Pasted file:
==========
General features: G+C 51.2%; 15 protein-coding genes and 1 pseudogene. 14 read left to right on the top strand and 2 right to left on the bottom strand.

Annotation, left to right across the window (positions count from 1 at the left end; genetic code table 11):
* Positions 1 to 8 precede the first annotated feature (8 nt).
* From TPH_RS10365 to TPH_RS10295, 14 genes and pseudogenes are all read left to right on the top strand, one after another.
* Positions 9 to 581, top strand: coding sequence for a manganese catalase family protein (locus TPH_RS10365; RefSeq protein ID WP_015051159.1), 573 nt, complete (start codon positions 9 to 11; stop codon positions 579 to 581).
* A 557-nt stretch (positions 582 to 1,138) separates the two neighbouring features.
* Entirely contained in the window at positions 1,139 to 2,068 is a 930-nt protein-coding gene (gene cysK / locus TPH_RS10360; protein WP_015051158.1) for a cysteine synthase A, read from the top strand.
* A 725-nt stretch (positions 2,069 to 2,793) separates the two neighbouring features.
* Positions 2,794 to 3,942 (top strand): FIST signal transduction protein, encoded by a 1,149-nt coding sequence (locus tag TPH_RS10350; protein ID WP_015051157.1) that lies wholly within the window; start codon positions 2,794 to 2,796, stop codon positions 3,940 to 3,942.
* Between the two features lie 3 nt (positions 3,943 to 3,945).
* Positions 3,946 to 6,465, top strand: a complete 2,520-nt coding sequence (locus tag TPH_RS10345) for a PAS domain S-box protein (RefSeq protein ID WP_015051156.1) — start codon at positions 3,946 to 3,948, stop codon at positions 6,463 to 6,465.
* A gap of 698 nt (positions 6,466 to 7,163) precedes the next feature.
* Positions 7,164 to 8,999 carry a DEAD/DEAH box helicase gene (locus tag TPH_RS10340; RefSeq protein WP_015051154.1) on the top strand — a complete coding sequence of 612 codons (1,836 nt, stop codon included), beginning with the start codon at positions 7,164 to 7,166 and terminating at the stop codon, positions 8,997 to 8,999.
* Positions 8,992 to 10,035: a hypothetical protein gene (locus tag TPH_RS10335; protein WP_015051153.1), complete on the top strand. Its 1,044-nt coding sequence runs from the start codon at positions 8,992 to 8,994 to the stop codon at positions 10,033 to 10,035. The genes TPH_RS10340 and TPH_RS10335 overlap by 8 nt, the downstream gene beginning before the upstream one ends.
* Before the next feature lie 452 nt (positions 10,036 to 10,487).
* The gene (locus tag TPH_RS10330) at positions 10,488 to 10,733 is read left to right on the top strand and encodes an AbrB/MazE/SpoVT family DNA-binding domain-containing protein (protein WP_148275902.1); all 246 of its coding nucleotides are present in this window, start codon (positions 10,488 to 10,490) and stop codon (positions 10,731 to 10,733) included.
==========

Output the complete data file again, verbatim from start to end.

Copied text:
General features: G+C 51.2%; 15 protein-coding genes and 1 pseudogene. 14 read left to right on the top strand and 2 right to left on the bottom strand.

Annotation, left to right across the window (positions count from 1 at the left end; genetic code table 11):
* Positions 1 to 8 precede the first annotated feature (8 nt).
* From TPH_RS10365 to TPH_RS10295, 14 genes and pseudogenes are all read left to right on the top strand, one after another.
* Positions 9 to 581, top strand: coding sequence for a manganese catalase family protein (locus TPH_RS10365; RefSeq protein ID WP_015051159.1), 573 nt, complete (start codon positions 9 to 11; stop codon positions 579 to 581).
* A 557-nt stretch (positions 582 to 1,138) separates the two neighbouring features.
* Entirely contained in the window at positions 1,139 to 2,068 is a 930-nt protein-coding gene (gene cysK / locus TPH_RS10360; protein WP_015051158.1) for a cysteine synthase A, read from the top strand.
* A 725-nt stretch (positions 2,069 to 2,793) separates the two neighbouring features.
* Positions 2,794 to 3,942 (top strand): FIST signal transduction protein, encoded by a 1,149-nt coding sequence (locus tag TPH_RS10350; protein ID WP_015051157.1) that lies wholly within the window; start codon positions 2,794 to 2,796, stop codon positions 3,940 to 3,942.
* Between the two features lie 3 nt (positions 3,943 to 3,945).
* Positions 3,946 to 6,465, top strand: a complete 2,520-nt coding sequence (locus tag TPH_RS10345) for a PAS domain S-box protein (RefSeq protein ID WP_015051156.1) — start codon at positions 3,946 to 3,948, stop codon at positions 6,463 to 6,465.
* A gap of 698 nt (positions 6,466 to 7,163) precedes the next feature.
* Positions 7,164 to 8,999 carry a DEAD/DEAH box helicase gene (locus tag TPH_RS10340; RefSeq protein WP_015051154.1) on the top strand — a complete coding sequence of 612 codons (1,836 nt, stop codon included), beginning with the start codon at positions 7,164 to 7,166 and terminating at the stop codon, positions 8,997 to 8,999.
* Positions 8,992 to 10,035: a hypothetical protein gene (locus tag TPH_RS10335; protein WP_015051153.1), complete on the top strand. Its 1,044-nt coding sequence runs from the start codon at positions 8,992 to 8,994 to the stop codon at positions 10,033 to 10,035. The genes TPH_RS10340 and TPH_RS10335 overlap by 8 nt, the downstream gene beginning before the upstream one ends.
* Before the next feature lie 452 nt (positions 10,036 to 10,487).
* The gene (locus tag TPH_RS10330) at positions 10,488 to 10,733 is read left to right on the top strand and encodes an AbrB/MazE/SpoVT family DNA-binding domain-containing protein (protein WP_148275902.1); all 246 of its coding nucleotides are present in this window, start codon (positions 10,488 to 10,490) and stop codon (positions 10,731 to 10,733) included.